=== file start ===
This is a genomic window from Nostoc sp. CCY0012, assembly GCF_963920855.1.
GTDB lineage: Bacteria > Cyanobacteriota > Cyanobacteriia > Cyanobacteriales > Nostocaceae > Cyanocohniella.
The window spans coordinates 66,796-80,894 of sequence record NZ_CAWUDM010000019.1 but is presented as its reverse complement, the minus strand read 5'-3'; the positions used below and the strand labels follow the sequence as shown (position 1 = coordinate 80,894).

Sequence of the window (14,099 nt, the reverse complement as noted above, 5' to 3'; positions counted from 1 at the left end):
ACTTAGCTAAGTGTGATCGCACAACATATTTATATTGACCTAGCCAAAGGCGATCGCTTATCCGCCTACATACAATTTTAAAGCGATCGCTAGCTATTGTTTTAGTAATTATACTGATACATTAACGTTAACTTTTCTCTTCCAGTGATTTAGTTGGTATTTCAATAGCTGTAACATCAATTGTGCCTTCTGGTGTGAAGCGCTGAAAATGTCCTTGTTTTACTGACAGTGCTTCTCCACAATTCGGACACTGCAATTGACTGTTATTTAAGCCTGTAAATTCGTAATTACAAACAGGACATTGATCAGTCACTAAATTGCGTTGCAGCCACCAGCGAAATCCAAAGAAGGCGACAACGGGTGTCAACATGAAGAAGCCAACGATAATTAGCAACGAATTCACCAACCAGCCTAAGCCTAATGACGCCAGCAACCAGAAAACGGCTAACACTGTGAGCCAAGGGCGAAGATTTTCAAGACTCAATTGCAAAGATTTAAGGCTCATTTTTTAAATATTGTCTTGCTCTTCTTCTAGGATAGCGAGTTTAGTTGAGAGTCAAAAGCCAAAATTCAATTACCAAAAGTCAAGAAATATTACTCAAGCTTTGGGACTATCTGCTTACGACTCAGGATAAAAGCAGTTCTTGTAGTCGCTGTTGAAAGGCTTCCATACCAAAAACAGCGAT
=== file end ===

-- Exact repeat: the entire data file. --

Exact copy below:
This is a genomic window from Nostoc sp. CCY0012, assembly GCF_963920855.1.
GTDB lineage: Bacteria > Cyanobacteriota > Cyanobacteriia > Cyanobacteriales > Nostocaceae > Cyanocohniella.
The window spans coordinates 66,796-80,894 of sequence record NZ_CAWUDM010000019.1 but is presented as its reverse complement, the minus strand read 5'-3'; the positions used below and the strand labels follow the sequence as shown (position 1 = coordinate 80,894).

Sequence of the window (14,099 nt, the reverse complement as noted above, 5' to 3'; positions counted from 1 at the left end):
ACTTAGCTAAGTGTGATCGCACAACATATTTATATTGACCTAGCCAAAGGCGATCGCTTATCCGCCTACATACAATTTTAAAGCGATCGCTAGCTATTGTTTTAGTAATTATACTGATACATTAACGTTAACTTTTCTCTTCCAGTGATTTAGTTGGTATTTCAATAGCTGTAACATCAATTGTGCCTTCTGGTGTGAAGCGCTGAAAATGTCCTTGTTTTACTGACAGTGCTTCTCCACAATTCGGACACTGCAATTGACTGTTATTTAAGCCTGTAAATTCGTAATTACAAACAGGACATTGATCAGTCACTAAATTGCGTTGCAGCCACCAGCGAAATCCAAAGAAGGCGACAACGGGTGTCAACATGAAGAAGCCAACGATAATTAGCAACGAATTCACCAACCAGCCTAAGCCTAATGACGCCAGCAACCAGAAAACGGCTAACACTGTGAGCCAAGGGCGAAGATTTTCAAGACTCAATTGCAAAGATTTAAGGCTCATTTTTTAAATATTGTCTTGCTCTTCTTCTAGGATAGCGAGTTTAGTTGAGAGTCAAAAGCCAAAATTCAATTACCAAAAGTCAAGAAATATTACTCAAGCTTTGGGACTATCTGCTTACGACTCAGGATAAAAGCAGTTCTTGTAGTCGCTGTTGAAAGGCTTCCATACCAAAAACAGCGAT